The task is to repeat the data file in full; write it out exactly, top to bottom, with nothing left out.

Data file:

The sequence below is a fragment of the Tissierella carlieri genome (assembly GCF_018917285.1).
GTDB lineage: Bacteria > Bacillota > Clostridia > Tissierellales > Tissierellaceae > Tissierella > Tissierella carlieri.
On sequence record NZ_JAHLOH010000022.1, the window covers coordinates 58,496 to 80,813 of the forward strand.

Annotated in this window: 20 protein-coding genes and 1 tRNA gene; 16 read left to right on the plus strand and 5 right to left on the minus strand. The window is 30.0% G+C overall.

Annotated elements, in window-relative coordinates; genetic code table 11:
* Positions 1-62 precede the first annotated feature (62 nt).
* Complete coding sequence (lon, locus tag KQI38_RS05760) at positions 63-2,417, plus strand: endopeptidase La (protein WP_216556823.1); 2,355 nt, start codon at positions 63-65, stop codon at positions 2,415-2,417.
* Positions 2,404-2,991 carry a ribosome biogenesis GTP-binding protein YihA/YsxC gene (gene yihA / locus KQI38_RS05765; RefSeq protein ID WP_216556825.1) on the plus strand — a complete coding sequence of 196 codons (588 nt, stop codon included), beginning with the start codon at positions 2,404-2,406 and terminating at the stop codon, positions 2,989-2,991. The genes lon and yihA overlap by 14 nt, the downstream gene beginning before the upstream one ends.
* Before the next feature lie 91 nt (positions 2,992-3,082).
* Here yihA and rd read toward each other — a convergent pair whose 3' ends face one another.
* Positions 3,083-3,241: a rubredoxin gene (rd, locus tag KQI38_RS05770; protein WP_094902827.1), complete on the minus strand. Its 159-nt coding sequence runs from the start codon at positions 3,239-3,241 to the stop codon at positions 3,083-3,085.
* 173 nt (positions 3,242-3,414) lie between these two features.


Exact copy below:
The sequence below is a fragment of the Tissierella carlieri genome (assembly GCF_018917285.1).
GTDB lineage: Bacteria > Bacillota > Clostridia > Tissierellales > Tissierellaceae > Tissierella > Tissierella carlieri.
On sequence record NZ_JAHLOH010000022.1, the window covers coordinates 58,496 to 80,813 of the forward strand.

Annotated in this window: 20 protein-coding genes and 1 tRNA gene; 16 read left to right on the plus strand and 5 right to left on the minus strand. The window is 30.0% G+C overall.

Annotated elements, in window-relative coordinates; genetic code table 11:
* Positions 1-62 precede the first annotated feature (62 nt).
* Complete coding sequence (lon, locus tag KQI38_RS05760) at positions 63-2,417, plus strand: endopeptidase La (protein WP_216556823.1); 2,355 nt, start codon at positions 63-65, stop codon at positions 2,415-2,417.
* Positions 2,404-2,991 carry a ribosome biogenesis GTP-binding protein YihA/YsxC gene (gene yihA / locus KQI38_RS05765; RefSeq protein ID WP_216556825.1) on the plus strand — a complete coding sequence of 196 codons (588 nt, stop codon included), beginning with the start codon at positions 2,404-2,406 and terminating at the stop codon, positions 2,989-2,991. The genes lon and yihA overlap by 14 nt, the downstream gene beginning before the upstream one ends.
* Before the next feature lie 91 nt (positions 2,992-3,082).
* Here yihA and rd read toward each other — a convergent pair whose 3' ends face one another.
* Positions 3,083-3,241: a rubredoxin gene (rd, locus tag KQI38_RS05770; protein WP_094902827.1), complete on the minus strand. Its 159-nt coding sequence runs from the start codon at positions 3,239-3,241 to the stop codon at positions 3,083-3,085.
* 173 nt (positions 3,242-3,414) lie between these two features.